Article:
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Reviews

21 Jun 2016

Jenůfa in San Francisco

The early summer San Francisco Opera season has the feel of a classy festival. There is an introduction of Spanish director Calixto Bieito to American audiences, a five-act Don Carlo and two awaited, inevitable role debuts, Karita Mattila as Kostelnička and Malin Bystrom as Janacek's Jenůfa.

Jenufa in San Francisco

A review by Michael Milenski

Above: Karita Mattila as Kostelnička [All photos copyright Cory Weaver courtesy of San Francisco Opera]

 

Swedish soprano Malin Bystrom (the Mozart heroines in Salzburg and at the Met and Covent Garden) was born to be Janáček's melodramatic heroine. A lithe, youthful presence with a voice of sufficient importance to make us revel in this squalid, brutal tale of a primitive social world. As well her voice possesses a primal purity and innocence that reassures us finally of the beauties possible in the human psyche. The Bystrom Jenůfa was at once the fallen woman and the redeemed soul, her redemption a simple acceptance and understanding of human love.

Some twenty years ago this was the Jenůfa of Karita Mattila as well. No longer willing to portray the guilty innocence of an operatic adolescent this extraordinary diva has transformed herself into Jenůfa's stepmother Kostelnička, a mature woman driven by powerful social forces and overwhelmed by a selfish form of maternal love. Mattila fans (and that is nearly everyone) have eagerly awaited the Mattila take on this complex and emotionally demanding role.

Mattila’s transition from daughter to mother however has not been fully effected in San Francisco. While there is no question that la Mattila projected the persona of great force that this role requires we see that sheer force of personality alone cannot explain and does not explore the subtlety and cunning of this conflicted human creature.

Subtlety and cunning are indeed ripe in Janáček’s adaptation of The Stepmother’s Daughter (the play on which Jenůfa is based and in fact the Czech title of the opera) and in Janáček’s musical score every germ of thought and action is detailed, and the motivations are nervous, brutal, direct and honest interspersed with moments of understanding that are luminous. The story builds to a shattering climax and final minutes (not moments) of revelation that can attain the sublime.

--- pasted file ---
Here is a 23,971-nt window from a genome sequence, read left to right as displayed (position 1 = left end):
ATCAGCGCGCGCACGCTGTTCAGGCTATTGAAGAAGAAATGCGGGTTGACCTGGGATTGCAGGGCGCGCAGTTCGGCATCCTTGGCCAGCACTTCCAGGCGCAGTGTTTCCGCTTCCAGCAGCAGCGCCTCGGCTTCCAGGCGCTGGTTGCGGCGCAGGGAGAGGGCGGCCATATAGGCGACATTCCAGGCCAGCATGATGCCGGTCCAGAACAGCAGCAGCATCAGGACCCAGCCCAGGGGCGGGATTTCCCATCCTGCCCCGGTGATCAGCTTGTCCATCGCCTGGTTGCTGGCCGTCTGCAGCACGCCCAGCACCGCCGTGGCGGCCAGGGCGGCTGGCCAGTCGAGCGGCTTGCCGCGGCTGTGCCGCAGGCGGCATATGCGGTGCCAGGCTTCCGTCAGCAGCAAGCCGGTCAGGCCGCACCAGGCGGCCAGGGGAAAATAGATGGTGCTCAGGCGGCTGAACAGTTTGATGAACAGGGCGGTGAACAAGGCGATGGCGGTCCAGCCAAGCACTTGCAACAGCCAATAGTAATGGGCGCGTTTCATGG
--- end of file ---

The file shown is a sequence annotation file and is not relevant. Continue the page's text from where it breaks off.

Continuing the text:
Jenura4_SF.pngMalin Byström as Jenufa

Czech maestro Jiří Bělohlávek took a symphonic approach to the score that integrated Janáček's maelstrom of thought fragments into larger musical shapes. This larger wash, a somewhat dreamlike emotional force, robbed Janáček's characters of the psychic minutiae that informed their actions, leaving us in an unexplained emotional wake. We missed the bursts of revelation as they were absorbed into this larger and indeed far more delicate thrust. From the first moment conductor Bělohlávek left us no where to go, and no place to land.

A similar approach was taken by French stage director Olivier Tambossi when he conceived his Jenůfa production (1998). He abstracted the minutiae of Janáček’s primitive peasant world into one primary image — a boulder (a metaphor for emotional weight mentioned in Act II). Like conductor Bělohlávek he suppressed the particulars of the world of Kostelnička, leaving us in its emotional wake — a priori he interpreted Kostelnička’s world for us by reducing it to this one image. We had nothing to discover, we were simply told. By-the-way the stone looked a lot like a huge potato. It was confusing.

Jenufa2_SF.pngScott Quinn as Steva, Malin Byström as Jenufa

Of somewhat lesser scale than the two divas were the performances by William Burden as Laca and Scott Quinn as Steva. Both young men impressively created Janacek's troubled young men, both are very fine singers and excellent actors. Such talent begs a production that does not rely solely on force of personality.

Though a victim of the heavy-handed direction Grandmother Burjovka was ably portrayed by Jill Grove.

As usual the Adler Fellows assumed many minor roles. Soprano Julie Adams was an appropriate Karolka and baritone Matthew Stump made an almost believable Foreman-at-the-Mill. The fresh voices of the Adlers are always a great pleasure to hear and admire. These young singers are too often called upon to portray characters that have nothing to do with their age, personalities, or quality of voice.

Michael Milenski


Casts and production information:

Jenůfa: Malin Byström; Kostelnička: Karita Mattila; Laca Klemeň: William Burden; Steva Buryja: Scott Quinn; Grandmother Buryjovka: Jill Grove; Foreman at the Mill: Matthew Stump; Mayor of the Village: Anthony Reed; Karolka: Julie Adams; Barena: Toni Marie Palmertree; The Mayor's Wife: Zanda Svëde; The Maid: Laura Krumm; Jano: Sarah Tucker. Chorus and Orchestra of the San Francisco Opera. Conductor:Jiří Bělohlávek; Director: Olivier Tambosi; Production Designer: Frank Philipp Schlössmann; Lighting Designer: Gary Marder. War Memorial Opera House, San Francisco, June 14, 2016.

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